As shown in FIG. 4B, a biphasic stimulator can be implemented with two switches 450, 460 (S1, S2) and an additional high current inductor 470 (L2). The typical timing diagram for a biphasic stimulator is shown in FIG. 5. Referring to FIGS. 4B and 5, the device starts at the desired voltage on the energy storage unit 480 (C1), and it is triggered at time A 510 by the control unit, which makes sure that the power supply unit is disconnected. S1 450 is closed and current starts to flow in stimulation coil 455 (L1), and it keeps flowing until time B 520, when the voltage on C1 480 is at its minimum. At this point, S1 450 is opened and S2 460 is closed (optionally, some time can be waited before closing S2 460 if necessary), so that current starts flowing in L2 470, and it flows until time C 530, when a positive voltage is again on C1 480. At this point the power supply unit can be used to replenish the energy lost (again, this can optionally wait) and at time D 540, once the voltage is back to the target level, another stimulation pulse can be discharged.
To achieve monophasic stimulation, different durations are needed for the raising and falling part of the pulse. This is accomplished by means of a multi-step cycle. Energy is stored in the initial capacitor, the stimulating coil is connected, and the capacitor discharges into it. When the current in the coil is maximum, the capacitor is disconnected, and a different energy storage unit is connected, with a different capacitance and therefore different time constant. Components of the first unit can also be shared by the second one; they need not necessarily to be separate. The stimulating coil discharges into the second energy storage unit. Once all the energy is in the second unit, it is disconnected from the coil, and connected to another inductor (not the same coil, unless another stimulation pulse is desired). The second unit discharges into the inductor. When the current in the inductor is maximum, it is disconnected from the second unit and connected to the first one. The inductor discharges into the energy storage unit. Once the current in the inductor is zero, it is disconnected, and most of the energy is recovered in the energy storage unit.
Monophasic stimulation, stimulation predominantly in one direction, is achieved in existing devices by damping the pulse with a dissipative element, so that there is no or little energy left in the device (except in the form of heat of the dissipative element) after one pulse and that is the main reason for bulkiness and high power consumption of the other devices. The monophasic pulses of this implementation take advantage of the fact that nerve cells require a threshold electric field to fire, therefore asymmetric pulses may be constructed that do not require energy dissipation by having a short, high intensity induced field in one direction, and a longer but less intense field in the opposite direction. If the longer part of the pulse has an intensity below the threshold, it will not stimulate significantly the underlying neurons or nerves.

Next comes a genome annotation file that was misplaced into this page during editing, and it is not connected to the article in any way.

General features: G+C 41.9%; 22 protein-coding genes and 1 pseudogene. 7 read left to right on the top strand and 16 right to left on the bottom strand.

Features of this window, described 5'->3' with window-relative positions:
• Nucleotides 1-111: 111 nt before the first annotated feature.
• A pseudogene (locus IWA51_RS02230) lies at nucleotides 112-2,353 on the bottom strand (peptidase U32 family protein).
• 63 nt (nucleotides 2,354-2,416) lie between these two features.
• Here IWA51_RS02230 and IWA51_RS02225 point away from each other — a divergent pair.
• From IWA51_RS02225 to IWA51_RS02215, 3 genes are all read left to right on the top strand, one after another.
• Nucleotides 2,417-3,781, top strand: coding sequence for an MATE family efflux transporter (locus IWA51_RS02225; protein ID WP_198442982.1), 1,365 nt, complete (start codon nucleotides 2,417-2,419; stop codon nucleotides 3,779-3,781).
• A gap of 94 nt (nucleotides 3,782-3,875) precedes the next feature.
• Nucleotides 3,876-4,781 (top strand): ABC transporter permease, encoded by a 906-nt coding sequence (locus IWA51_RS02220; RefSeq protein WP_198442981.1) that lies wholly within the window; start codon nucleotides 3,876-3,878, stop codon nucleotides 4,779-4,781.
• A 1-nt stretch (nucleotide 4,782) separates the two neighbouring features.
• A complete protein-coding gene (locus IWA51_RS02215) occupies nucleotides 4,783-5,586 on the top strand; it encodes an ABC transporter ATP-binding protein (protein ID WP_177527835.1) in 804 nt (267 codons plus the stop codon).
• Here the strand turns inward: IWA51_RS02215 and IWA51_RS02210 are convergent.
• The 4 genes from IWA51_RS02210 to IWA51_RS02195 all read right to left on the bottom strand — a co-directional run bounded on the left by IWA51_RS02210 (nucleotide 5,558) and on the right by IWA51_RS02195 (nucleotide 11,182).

One possible circuit to implement these kinds of pulses is shown in FIG. 6, which is a circuit diagram of an exemplary embodiment of a monophasic stimulator, according to one aspect of the present invention. FIG. 7 is a typical timing diagram for the stimulator of FIG. 6. Referring to FIGS. 6 and 7, initially, energy storage unit 610 (C1) is kept at the desired voltage. When the pulse is needed, switch 620 (S1) is closed (at time A 710) while the power supply unit is disconnected. C1 610 will start discharging into coil 630 (L1). Once the voltage on C1 610 gets to zero, switch 640 (S2) is closed and S1 620 is opened with the least delay between them (time B 720). Now C2 650, initially with no voltage, is connected to L1 630, which transfers the energy stored as current into energy on C2 650. Once all the energy is transferred (at time C 730), S2 640 can be opened. No precise timing is required if the switch is unidirectional, as in this example. If C2 650 has a different capacitance than C1 610, the time constant that it will make with stimulating coil L1 630 will be different, and therefore the pulse shape will be asymmetric. To achieve monophasic stimulation during the raising edge of the current through coil 630, C2 650 must be larger than C1 610. Conversely, C1 610 being larger than C2 650 allows for stimulation during the falling edge. In the first case, for example, C2 650 must be large enough that the induced field when L1 630 is charging C2 650 is below the threshold, otherwise biphasic stimulation is achieved. Next (possibly after waiting, if needed), switch 660 (S3) is closed, and C2 650 will discharge through L2 670, the auxiliary inductor. Once the voltage of C2 650 reaches zero (at time D 740), switch 680 (S4) is closed and S3 660 is opened, as fast as possible. Now the energy stored in L2 670 will be completely transferred back to C1 610 at time E 750, and S4 680 can be opened. Because of losses, the voltage on C1 610 now is less than the initial voltage, so the power supply unit is enabled (at time F 760) until the target voltage is reached (at time G 770), and the device is ready for the next pulse. In this embodiment, switches S3 660 and S4 680 can be advantageously implemented by SCRs or similar devices.